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Let me tell you about my life ...

I was born with a tragic flaw.
While still in my infancy I was sent away,
To a new home far across the sea.
In time my new masters put me to the test,
A test I failed utterly.
Those who'd brought me from old land to new
Would not take me back, and so,
My fate uncertain, I waited . . .

Until, like a Dragon of renown, I was Reborn!
My weakness now alloyed with new mettle,
My lip untrembling, my shoulders firm,
I went again to my masters' test —
Defeat behind me! At last, success!
No longer broken, I would now be held high,
Ready to serve my masters gladly!

Proclaim the Good Word to all! they said,
And so for many years I did as they asked.
I would often call the people to gather,
And I announced many momentous occasions.
I lived a life of relative ease,
And all was well.

But trouble was stirring . . .

I spoke out loudly on the occasion of
  a particularly divisive proclamation.
Little more than a year later,
I was forced to go into hiding.
I spent several long months alone,
And for years after I had no proper home.

At last, trouble and tumult put to rest,
And peace and order established anew,
I was finally able to return home again.
Years passed; I celebrated birthdays;
And, with great regularity, I was called upon
To call the people to assemble,
To announce special days,
To proclaim the Good Word.

But the tragic flaw I was born with
Remained in me throughout the years,
And at last it revealed itself once more:
One day, tasked yet again with announcing
Yet another Occasion of Great Import,
The stress was simply too much for me to bear,
And I cracked under the pressure.
I can't (won't?) remember now what the occasion was,
Nor what happened when I faltered.
But the damage certainly was done,
And no amount of damage control could undo it.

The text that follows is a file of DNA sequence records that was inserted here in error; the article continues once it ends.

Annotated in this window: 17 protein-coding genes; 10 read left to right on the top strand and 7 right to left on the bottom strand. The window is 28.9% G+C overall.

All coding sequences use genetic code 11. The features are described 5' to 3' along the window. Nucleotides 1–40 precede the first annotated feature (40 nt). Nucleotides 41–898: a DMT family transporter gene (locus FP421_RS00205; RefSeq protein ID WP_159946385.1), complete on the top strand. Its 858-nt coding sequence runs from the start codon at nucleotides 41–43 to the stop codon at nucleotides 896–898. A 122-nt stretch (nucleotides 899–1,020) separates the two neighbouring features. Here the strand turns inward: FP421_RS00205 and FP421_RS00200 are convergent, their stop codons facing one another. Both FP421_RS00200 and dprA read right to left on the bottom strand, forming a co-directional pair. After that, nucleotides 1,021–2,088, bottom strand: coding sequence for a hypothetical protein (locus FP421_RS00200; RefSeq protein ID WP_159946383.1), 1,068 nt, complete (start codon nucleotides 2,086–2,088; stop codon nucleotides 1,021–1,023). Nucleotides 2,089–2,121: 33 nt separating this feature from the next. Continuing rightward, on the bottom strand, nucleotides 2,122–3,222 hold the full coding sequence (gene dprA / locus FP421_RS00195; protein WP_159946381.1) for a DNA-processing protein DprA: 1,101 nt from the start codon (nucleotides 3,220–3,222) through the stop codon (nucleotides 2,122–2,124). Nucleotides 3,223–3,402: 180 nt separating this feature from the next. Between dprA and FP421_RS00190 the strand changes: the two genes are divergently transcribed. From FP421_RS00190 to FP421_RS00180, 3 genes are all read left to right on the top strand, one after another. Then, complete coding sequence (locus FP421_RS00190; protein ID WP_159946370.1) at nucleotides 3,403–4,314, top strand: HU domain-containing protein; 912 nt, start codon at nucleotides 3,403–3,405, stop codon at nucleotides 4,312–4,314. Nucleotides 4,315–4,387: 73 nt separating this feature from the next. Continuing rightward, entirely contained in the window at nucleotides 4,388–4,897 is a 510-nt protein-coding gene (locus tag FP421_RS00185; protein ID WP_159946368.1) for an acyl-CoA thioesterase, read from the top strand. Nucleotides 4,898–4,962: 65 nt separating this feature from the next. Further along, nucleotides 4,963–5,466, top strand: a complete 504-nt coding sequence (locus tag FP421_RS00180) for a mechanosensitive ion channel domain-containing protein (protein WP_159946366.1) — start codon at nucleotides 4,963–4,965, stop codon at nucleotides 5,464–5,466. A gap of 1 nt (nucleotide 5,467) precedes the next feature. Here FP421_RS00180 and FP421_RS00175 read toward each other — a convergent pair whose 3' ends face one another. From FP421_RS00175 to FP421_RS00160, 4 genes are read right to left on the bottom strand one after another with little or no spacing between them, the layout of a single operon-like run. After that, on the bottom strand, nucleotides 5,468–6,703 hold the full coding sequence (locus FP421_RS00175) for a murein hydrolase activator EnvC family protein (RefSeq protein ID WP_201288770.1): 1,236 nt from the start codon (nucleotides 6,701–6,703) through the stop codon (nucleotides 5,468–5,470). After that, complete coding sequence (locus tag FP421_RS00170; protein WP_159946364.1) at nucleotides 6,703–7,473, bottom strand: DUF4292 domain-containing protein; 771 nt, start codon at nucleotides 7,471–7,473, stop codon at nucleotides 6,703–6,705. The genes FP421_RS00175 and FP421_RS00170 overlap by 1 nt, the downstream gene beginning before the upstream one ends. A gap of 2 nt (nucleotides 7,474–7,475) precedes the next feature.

Infrequent now were the calls for my services,
And eventually the day arrived that would mark
  the last time I'd be called on to speak in public.
Loud and clear was my voice that morning;
But it would never be heard again.

Now I had a new mission; now I had a new name.
Now the Good Word I once proclaimed so boldly,
Which had been a part of me from the beginning,
Is the very name I am called by.
I stand for those who cannot stand for themselves,
And speak without speaking for those who have no voice.

I am older now than the nation I live in,
An enduring symbol of a noble idea.
And though I no longer call them together,
Every year the people still gather
To celebrate another birthday with me,
Not with candles, but with taps,
The count always the same.

What is my name?
What is the count?

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You are

the Liberty Bell.

Details to follow.

I Proclaim! (3-25-10)

The inscription on the L.B. begins: Proclaim LIBERTY Throughout all the Land unto all the Inhabitants Thereof Lev. XXV. v X. (Leviticus is book #3; chapter 25, verse 10.)

I was born with a tragic flaw.

The bell famously cracked when first rung. Presumably this was because of some defect in manufacture.

While still in my infancy I was sent away,
To a new home far across the sea.

It was made in London but immediately sent to Pennsylvania.

In time my new masters put me to the test,
A test I failed utterly.

As above: its rim cracked when it was first rung.

Those who'd brought me from old land to new
Would not take me back, and so,
My fate uncertain, I waited . . .

The master of the ship that had brought the bell from England to America was unwilling to take it back again.

Until, like a Dragon of renown, I was Reborn!

The bell was recast.

My weakness now alloyed with new mettle,

There's a pun here: some extra copper was added to the bell's metal when the bits of the original were melted down.

My lip untrembling, my shoulders firm,

The lip presumably because it was at the rim that the first version of the bell had cracked.

I went again to my masters' test —
Defeat behind me! At last, success!

This may be an exaggeration. The bell sounded terrible and they took it away and recast it again. But it was OK after that.